My Response to Black Lives Matter

My Response to Black Lives Matter

Recently, I was walking down an alley and saw this lonely glove lying on the pavement. Immediately I thought of the Black Lives Matter movement and took this photo. It was only later, while creating the above image, that a number of possible interpretations came to mind. I’ll let you find your own meaning.

I haven’t always been a supporter of Black Lives Matter.

I am a 68 year old, white male and Bernie Sanders supporter. My conversion to Black Lives supporter started the day that Bernie’s speech was cut short by Black Lives activists.  At first I was I was pissed.  I saw their action as an attack against Bernie and a slap in the face of all white civil rights supporters and activists. I felt that I had been criticized personally.

And besides, don’t All Lives Matter?  That is how I equivocated for a year. I had an excuse that allowed me to ignore the Black Lives people and their message.

In truth, Black Lives Matter was holding me to account for my inaction.

It took time to put away my anger and cool off enough to hear their message.  In the following weeks as Black Lives spokespeople were interviewed on news programs and discussions occurred in the media, I came to see their point.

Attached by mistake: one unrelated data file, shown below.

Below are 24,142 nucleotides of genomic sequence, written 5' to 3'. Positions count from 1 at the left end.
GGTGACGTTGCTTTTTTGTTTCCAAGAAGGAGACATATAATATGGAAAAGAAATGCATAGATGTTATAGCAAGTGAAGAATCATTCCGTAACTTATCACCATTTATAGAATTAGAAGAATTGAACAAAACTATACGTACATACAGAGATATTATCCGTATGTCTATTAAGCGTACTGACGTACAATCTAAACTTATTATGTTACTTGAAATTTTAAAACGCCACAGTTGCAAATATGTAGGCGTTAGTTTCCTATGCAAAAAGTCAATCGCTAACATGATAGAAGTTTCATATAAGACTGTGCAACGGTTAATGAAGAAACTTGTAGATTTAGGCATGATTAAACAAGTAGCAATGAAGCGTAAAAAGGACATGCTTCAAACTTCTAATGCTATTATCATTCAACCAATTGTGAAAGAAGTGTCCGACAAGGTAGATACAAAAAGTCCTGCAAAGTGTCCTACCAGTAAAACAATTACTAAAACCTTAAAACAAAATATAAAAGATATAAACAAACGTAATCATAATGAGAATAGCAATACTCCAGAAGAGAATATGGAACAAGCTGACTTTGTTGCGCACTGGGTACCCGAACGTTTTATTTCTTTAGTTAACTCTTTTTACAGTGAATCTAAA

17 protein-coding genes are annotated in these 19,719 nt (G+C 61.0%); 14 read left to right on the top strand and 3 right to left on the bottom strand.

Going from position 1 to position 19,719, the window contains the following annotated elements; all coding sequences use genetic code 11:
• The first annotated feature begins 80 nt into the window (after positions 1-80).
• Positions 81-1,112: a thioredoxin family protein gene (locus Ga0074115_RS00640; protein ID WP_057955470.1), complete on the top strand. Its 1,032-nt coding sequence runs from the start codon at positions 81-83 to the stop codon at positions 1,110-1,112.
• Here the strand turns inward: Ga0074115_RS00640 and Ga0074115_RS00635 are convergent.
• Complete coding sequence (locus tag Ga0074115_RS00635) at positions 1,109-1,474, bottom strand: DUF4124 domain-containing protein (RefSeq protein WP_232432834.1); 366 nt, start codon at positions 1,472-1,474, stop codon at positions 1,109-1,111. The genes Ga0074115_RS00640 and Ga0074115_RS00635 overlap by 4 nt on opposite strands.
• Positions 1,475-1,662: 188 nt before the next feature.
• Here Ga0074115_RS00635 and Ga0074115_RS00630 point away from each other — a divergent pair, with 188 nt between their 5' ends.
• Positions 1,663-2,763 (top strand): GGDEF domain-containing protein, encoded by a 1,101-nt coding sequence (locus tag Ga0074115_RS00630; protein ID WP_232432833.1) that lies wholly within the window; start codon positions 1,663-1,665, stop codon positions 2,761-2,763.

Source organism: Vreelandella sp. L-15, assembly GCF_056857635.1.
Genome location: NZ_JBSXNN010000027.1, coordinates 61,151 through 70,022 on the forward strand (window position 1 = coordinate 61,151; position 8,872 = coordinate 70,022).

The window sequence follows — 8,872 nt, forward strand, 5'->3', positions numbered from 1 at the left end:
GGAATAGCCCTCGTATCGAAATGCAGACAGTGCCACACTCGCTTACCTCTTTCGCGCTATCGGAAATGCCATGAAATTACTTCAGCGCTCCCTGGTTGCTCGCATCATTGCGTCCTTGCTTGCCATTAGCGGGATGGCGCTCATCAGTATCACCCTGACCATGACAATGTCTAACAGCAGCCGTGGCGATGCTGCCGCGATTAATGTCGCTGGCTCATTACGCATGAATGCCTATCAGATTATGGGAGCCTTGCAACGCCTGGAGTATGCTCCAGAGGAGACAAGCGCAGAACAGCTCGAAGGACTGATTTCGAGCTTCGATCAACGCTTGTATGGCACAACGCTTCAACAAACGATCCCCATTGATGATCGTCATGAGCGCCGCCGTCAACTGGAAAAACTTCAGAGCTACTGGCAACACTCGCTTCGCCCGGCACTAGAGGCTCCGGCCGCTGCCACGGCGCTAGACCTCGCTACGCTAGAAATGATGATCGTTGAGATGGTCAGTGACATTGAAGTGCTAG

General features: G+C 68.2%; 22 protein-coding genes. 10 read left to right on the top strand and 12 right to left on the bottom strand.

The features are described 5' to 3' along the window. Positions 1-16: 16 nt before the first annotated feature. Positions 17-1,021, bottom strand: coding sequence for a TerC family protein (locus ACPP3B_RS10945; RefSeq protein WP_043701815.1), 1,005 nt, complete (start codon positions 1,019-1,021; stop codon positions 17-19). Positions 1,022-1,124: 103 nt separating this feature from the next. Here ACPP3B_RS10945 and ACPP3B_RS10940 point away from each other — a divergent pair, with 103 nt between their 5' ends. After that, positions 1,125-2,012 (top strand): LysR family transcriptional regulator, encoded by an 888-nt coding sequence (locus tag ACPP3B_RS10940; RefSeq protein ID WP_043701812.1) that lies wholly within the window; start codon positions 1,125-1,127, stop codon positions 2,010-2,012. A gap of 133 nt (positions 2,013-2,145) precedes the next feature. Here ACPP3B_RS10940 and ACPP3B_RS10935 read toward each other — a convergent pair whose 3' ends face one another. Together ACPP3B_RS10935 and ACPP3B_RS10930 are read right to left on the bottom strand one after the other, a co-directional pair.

I had become numb to the constant assault against black people.

People don’t change their behavior when they are comfortable. They change when something distresses them.

We whites, including liberals, are too comfortable. We assume that because we supported civil rights and other social movements that somehow that was enough. I realized that there is an epidemic of questionable police violence and that much of it is directed at people of color, in particular black men, women, and children.

Black Lives Matter shook me and woke me up.

Everyone, not just liberals, needs to take time to consider where they stand on Black Lives Matter.  Yes, police aggression has been directed at all races but, black Americans suffer the brunt of the violence.  With the exception of Native Americans, black Americans have suffered institutional violence the longest. We have allowed it to continue to long. It must stop.

Yes, All Lives Matter.

But it is Black Americans that represent the rest of us concerning police violence. In the Civil Rights struggle where black leaders such as Dr. Martin Luther King Jr. and activists like the Student Non-violent Coordinating Committee demonstrated how to non-violently assert their rights. The social justice movements of the last 45 years owe a great debt to the Black Americans who stood up for their rights and in so doing, showed the rest of us how to stand up for ours.

Once again, Black Americans are taking on another social justice fight that affects us all. Its time to pay attention to their experiences and messages. They apply to all Americans.

That’s why I no longer equivocate:  Black Lives Matter.

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